KPMG reports: Minnesota, Texas, Wisconsin

KPMG reports focus on recent state and local tax developments

KPMG reports focus on recent state and local tax developments

KPMG This Week in State Tax—produced weekly by the KPMG State and Local Tax practice—focuses on recent state and local tax developments.

  • Minnesota: The state tax authority posted additional guidance for marketplace providers on its website. Some of the guidance reiterates the statute, such as noting that a marketplace provider is not required to collect sales tax when the seller has provided the marketplace a copy of the seller’s Minnesota sales tax registration and there is an agreement between the seller and the marketplace that the seller will collect tax. The guidance newly notes that a marketplace provider may be required to collect additional taxes and fees including, but not limited to, the Liquor Gross Receipts Tax and Prepaid Wireless E911 and Telecommunications Access Minnesota Fees. 
  • Texas: The Comptroller amended the rule addressing apportionment for purposes of the franchise tax. The amended rule removes the “receipts-producing, end-product act” test that was invalidated by the Texas Supreme Court in the Sirius XM decision. In its place, language is added providing that a service is performed at the location or locations where the taxable entity's personnel or property are doing the work that the customer hired the taxable entity to perform. There are a few other amendments to the section of the rule addressing the apportionment of service receipts, but special rules for internet hosting and advertising services remain the same. The rule is effective March 14, 2023, but the changes will be applied retroactively.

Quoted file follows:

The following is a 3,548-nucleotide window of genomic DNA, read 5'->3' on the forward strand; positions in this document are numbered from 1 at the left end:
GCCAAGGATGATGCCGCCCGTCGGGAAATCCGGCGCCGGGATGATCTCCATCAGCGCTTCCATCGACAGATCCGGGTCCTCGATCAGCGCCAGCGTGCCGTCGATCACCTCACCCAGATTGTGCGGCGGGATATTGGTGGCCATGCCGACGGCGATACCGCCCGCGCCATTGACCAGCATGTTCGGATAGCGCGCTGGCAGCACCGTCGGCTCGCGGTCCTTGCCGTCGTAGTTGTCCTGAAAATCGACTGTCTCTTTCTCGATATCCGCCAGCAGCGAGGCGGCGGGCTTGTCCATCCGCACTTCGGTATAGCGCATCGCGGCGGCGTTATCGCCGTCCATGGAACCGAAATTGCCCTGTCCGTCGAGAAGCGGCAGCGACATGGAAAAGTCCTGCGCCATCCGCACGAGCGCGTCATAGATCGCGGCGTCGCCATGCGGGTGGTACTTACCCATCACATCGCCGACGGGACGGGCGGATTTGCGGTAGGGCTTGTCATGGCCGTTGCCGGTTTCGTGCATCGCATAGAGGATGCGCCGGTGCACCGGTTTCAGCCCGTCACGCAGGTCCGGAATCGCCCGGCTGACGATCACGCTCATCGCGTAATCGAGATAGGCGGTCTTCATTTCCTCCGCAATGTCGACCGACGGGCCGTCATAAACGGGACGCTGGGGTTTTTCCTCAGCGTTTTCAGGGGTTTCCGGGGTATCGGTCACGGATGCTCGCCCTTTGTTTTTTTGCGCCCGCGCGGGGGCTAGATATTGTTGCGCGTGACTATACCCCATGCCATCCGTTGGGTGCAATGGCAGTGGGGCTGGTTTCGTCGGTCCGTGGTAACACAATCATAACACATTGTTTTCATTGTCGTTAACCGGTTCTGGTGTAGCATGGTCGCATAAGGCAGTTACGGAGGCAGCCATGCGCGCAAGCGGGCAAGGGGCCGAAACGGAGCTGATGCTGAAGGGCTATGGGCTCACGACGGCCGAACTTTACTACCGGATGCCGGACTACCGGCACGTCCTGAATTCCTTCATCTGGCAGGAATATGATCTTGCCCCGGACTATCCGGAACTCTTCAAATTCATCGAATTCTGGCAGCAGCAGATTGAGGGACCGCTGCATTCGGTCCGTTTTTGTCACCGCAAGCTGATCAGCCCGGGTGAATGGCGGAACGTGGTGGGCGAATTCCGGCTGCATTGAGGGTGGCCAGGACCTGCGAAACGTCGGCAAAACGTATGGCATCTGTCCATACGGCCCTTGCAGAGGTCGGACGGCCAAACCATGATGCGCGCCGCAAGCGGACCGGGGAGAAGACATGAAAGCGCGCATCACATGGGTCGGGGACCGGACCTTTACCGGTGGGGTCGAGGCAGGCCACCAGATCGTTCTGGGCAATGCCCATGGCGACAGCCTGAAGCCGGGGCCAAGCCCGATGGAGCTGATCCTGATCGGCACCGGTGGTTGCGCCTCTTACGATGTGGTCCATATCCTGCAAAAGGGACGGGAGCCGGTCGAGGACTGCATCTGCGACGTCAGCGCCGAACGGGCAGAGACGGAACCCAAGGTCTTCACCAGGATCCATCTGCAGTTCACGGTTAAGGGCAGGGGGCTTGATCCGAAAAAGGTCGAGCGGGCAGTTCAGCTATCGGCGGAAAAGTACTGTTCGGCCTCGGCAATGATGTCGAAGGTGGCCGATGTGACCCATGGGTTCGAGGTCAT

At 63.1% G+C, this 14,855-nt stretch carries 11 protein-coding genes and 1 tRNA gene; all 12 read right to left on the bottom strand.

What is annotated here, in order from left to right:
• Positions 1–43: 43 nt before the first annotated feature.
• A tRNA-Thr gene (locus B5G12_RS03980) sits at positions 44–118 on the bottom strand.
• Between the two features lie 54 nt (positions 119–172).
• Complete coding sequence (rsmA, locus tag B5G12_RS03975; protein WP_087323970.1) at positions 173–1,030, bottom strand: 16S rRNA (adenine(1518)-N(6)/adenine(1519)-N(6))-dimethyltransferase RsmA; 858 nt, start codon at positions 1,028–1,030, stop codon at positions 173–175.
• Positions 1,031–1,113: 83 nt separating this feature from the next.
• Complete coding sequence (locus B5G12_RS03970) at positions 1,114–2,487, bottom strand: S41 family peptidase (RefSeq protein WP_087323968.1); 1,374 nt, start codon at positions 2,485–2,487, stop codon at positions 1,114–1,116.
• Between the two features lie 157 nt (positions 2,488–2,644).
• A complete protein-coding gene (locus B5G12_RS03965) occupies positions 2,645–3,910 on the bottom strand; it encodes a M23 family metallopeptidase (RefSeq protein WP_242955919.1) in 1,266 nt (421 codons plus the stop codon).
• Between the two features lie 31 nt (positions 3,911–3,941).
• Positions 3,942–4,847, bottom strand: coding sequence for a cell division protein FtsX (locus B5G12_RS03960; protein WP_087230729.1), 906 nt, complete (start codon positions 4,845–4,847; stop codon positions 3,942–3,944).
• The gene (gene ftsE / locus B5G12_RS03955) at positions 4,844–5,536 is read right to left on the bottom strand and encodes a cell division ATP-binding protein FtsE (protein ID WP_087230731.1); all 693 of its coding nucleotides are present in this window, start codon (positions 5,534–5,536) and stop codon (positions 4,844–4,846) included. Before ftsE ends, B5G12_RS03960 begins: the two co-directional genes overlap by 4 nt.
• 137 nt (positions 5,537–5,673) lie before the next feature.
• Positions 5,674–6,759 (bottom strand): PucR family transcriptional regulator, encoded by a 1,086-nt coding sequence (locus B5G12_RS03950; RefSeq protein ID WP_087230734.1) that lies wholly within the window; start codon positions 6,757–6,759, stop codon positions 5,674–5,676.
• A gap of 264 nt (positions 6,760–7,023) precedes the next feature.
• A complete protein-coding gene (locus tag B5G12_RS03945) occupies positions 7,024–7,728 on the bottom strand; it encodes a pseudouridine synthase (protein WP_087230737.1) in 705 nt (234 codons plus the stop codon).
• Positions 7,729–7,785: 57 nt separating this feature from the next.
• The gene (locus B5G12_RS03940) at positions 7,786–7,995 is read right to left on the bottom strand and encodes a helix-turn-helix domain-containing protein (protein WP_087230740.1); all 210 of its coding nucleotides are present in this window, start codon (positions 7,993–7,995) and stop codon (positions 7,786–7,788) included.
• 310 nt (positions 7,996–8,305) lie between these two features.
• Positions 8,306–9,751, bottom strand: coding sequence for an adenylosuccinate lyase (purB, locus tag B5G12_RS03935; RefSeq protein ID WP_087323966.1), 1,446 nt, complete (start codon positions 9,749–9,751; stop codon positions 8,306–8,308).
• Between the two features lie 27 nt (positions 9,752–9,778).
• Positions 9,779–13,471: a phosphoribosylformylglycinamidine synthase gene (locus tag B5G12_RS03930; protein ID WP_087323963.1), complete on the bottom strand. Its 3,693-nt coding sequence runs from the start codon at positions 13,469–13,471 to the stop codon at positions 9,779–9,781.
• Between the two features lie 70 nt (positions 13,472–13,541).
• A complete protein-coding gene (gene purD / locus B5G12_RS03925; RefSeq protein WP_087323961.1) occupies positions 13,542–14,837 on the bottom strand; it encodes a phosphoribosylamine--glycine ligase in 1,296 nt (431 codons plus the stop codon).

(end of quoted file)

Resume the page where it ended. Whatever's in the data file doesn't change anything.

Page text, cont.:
• Wisconsin: The Wisconsin Tax Appeals Commission held that an operator of an online ticket marketplace was liable for approximately $8.5 million in Wisconsin sales and use tax (as well as additional penalties and interest over $8.5 million) for tax years prior to the adoption of a Wisconsin law requiring marketplace facilitators to collect and remit sales tax. The Commission found that the taxpayer was making sales at retail under Wisconsin law and that it was not necessary for the taxpayer to meet the definition of a “retailer” to be required to pay sales tax. Nonetheless, the Commission declined to impose the 25% negligence penalty because imposition of the penalty was not supported by the authorities in existence during the audit period.

Read a March 2023 report prepared by KPMG LLP


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